Introduction and History of Bioinformatics
Welcome to “Bioinformatics: Introduction and Methods! Upon completion of this module you will be able to: become familiar with the essential concepts of bioinformatics; explore the history of this young area; experience how rapidly bioinformatics is growing. Our supplementary materials will give you a better understanding of the course lectures through they are not required in quizzes or exams
Upon completion of this module, you will be able to: describe dynamic programming based sequence alignment algorithms; differentiate between the Needleman-Wunsch algorithm for global alignment and the Smith-Waterman algorithm for local alignment; examine the principles behind gap penalty and time complexity calculation which is crucial for you to apply current bioinformatic tools in your research; experience the discovery of Smith-Waterman algorithm with Dr. Michael Waterman himself.
Sequence Database Search
Upon completion of this module, you will be able to: become familiar with sequence databse search and most common databases; explore the algoritm behind BLAST and the evaluation of BLAST results; ajdust BLAST parameters base on your own research project.
Upon completion of this module, you will be able to: recognize state transitions, Markov chain and Markov models; create a hidden Markov model by yourself; make predictuions in a real biological problem with hidden Markov model.
Next Generation Sequencing (NGS): Mapping of Reads From Resequencing and Calling of Genetic Variants
Upon completion of this module, you will be able to: describe the features of NGS; associate NGS results you get with the methods for reads mapping and models for variant calling; examine pipelines in NGS data analysis; experience how real NGS data were analyzed using bioinformatic tools. This module is required before entering Module 8.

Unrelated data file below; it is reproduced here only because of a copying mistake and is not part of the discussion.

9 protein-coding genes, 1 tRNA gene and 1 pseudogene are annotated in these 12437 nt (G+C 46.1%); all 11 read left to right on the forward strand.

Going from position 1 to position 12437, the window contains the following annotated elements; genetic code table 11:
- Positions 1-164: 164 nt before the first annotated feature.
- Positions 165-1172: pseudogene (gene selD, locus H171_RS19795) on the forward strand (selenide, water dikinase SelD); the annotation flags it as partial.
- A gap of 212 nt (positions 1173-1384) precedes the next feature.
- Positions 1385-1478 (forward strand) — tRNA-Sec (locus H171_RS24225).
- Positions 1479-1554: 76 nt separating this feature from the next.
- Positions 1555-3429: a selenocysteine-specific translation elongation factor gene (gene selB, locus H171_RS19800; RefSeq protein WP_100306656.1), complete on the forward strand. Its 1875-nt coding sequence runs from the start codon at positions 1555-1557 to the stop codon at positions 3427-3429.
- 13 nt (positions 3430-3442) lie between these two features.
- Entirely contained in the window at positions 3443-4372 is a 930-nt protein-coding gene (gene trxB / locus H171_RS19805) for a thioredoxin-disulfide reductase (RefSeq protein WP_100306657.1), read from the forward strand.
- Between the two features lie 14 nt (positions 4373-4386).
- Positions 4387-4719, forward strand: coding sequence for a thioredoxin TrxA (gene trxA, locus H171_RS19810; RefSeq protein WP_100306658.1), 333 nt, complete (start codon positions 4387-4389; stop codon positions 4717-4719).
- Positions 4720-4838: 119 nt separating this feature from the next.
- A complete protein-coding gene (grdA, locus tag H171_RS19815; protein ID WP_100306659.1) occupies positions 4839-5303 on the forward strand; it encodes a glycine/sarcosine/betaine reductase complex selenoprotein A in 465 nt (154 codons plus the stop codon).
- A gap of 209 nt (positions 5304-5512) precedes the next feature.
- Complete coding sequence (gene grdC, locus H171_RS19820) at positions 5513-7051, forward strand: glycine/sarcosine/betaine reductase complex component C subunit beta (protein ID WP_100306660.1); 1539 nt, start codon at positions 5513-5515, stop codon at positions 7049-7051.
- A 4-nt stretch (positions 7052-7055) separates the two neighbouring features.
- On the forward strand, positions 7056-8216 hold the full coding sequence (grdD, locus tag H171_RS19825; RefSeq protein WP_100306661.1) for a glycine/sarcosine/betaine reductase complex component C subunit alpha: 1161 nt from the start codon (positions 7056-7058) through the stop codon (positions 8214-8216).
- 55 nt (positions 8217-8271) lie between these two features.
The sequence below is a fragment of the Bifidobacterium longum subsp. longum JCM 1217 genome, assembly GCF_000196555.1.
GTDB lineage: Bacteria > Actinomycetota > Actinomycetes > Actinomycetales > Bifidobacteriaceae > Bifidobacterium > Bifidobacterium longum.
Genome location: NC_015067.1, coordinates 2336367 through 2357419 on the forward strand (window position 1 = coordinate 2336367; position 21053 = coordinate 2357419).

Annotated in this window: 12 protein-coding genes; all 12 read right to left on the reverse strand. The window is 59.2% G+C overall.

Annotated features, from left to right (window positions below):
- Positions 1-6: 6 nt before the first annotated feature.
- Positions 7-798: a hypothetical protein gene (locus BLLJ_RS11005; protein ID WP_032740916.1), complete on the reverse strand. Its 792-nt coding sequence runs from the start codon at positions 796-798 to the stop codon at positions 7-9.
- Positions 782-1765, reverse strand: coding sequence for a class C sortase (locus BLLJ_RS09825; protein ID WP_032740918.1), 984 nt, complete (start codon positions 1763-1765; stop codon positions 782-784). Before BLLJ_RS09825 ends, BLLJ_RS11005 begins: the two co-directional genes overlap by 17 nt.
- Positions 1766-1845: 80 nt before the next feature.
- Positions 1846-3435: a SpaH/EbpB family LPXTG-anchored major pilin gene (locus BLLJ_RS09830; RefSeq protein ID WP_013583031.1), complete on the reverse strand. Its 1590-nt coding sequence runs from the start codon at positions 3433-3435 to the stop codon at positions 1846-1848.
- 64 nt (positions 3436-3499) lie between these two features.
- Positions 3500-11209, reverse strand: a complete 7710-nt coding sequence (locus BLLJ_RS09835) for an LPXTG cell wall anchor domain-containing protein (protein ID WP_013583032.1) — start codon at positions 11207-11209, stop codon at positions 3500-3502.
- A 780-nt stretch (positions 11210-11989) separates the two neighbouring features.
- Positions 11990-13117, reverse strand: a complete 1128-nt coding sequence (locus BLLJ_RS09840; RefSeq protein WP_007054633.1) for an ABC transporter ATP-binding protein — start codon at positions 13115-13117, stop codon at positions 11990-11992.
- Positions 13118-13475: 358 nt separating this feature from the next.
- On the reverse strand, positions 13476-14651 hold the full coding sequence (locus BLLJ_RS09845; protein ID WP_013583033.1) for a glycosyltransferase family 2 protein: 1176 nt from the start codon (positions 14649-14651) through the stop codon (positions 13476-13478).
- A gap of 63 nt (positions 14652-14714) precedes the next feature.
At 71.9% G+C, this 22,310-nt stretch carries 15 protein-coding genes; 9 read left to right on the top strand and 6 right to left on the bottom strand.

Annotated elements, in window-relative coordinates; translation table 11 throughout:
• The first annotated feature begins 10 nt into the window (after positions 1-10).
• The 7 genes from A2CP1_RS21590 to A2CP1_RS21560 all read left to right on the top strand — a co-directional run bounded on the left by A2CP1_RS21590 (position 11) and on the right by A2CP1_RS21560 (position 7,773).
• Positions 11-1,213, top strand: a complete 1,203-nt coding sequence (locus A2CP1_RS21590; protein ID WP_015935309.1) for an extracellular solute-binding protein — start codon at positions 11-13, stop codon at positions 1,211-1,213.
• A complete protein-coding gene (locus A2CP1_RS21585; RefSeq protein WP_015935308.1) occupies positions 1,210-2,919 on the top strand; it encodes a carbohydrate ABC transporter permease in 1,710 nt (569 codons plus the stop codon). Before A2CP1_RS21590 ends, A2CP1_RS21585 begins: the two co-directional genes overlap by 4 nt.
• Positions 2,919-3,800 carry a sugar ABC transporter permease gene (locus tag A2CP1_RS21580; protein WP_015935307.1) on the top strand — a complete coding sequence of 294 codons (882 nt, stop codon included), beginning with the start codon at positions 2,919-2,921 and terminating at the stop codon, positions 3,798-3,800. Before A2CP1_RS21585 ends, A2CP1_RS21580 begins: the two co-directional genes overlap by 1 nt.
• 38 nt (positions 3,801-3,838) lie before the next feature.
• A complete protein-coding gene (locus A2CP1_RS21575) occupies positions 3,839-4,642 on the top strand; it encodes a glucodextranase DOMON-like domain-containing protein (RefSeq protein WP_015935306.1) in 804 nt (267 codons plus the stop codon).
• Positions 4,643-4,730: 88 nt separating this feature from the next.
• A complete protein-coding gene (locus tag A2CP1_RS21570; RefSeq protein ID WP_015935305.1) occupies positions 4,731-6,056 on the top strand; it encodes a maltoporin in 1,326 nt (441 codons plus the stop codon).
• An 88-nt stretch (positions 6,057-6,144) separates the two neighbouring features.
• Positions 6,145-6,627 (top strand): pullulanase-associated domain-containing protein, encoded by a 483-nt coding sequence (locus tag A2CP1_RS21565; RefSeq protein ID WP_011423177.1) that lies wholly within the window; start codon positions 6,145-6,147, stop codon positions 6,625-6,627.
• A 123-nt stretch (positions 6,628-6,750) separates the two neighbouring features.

Functional Prediction of Genetic Variants
Upon completion of this module you will able to: describe what is variant prediction and how to carry out variant predictions; associate variant databases with your own research projects after you get a list of variants; recognize different principles behind prediction tools and know how to use tools such as SIFT, Polyphen and SAPRED according to your won scientific problem.
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Next Generation Sequencing: Transcriptome Analysis, and RNA-Seq
Upon completion of this module, you will be able to: describe how transcriptome data were generated; master the algorithm used in transcriptome analysis; explore how the RNA-seq data were analyzed. This module is required before entering Module 9.
Prediction and Analysis of Noncoding RNA
Upon completion of this module, you will be able to: Analyze non-coding RNAs from transcriptome data; identify long noncoding RNA (lncRNA) from NGS data and predict their functions.
Ontology and Identification of Molecular Pathways
Upon completion of this module, you will be able to: define ontology and gene ontology, explore KEGG pathway databses; examine annotations in Gene Ontology; identify pathways with KOBAS and apply the pipeline to drug addition study.
Bioinformatics Database and Software Resources
Upon completion of this module, you will be able to describe the most important bioinformatic resources including databases and software tools; explore both centralized resources such as NCBI, EBI, UCSC genome browser and lots of individual resources; associate all your bioinformatic problems with certain resources to refer to.
Origination of New Genes
Upon completion of this case study module, you will be able to: experience how to apply bioinformatic data, methods and analyses to study an important problem in evolutionary biology; examine how to detect and study the origination, evolution and function of species-specific new genes; create phylogenetic trees with your own data (not required) with Dr. Manyuan Long, a world-renowned pioneer and expert on new genes from University of Chicago.
Evolution function analysis of DNA methyltransferase
Upon completion of this case study module, you will be able to: experience how to use bioinformatic methods to study the function and evolution of DNA methylases; share with Dr. Gang Pei, president of Tongji University and member of the Chinese Academy of Science, the experiences in scientific research and thought about MOOC.
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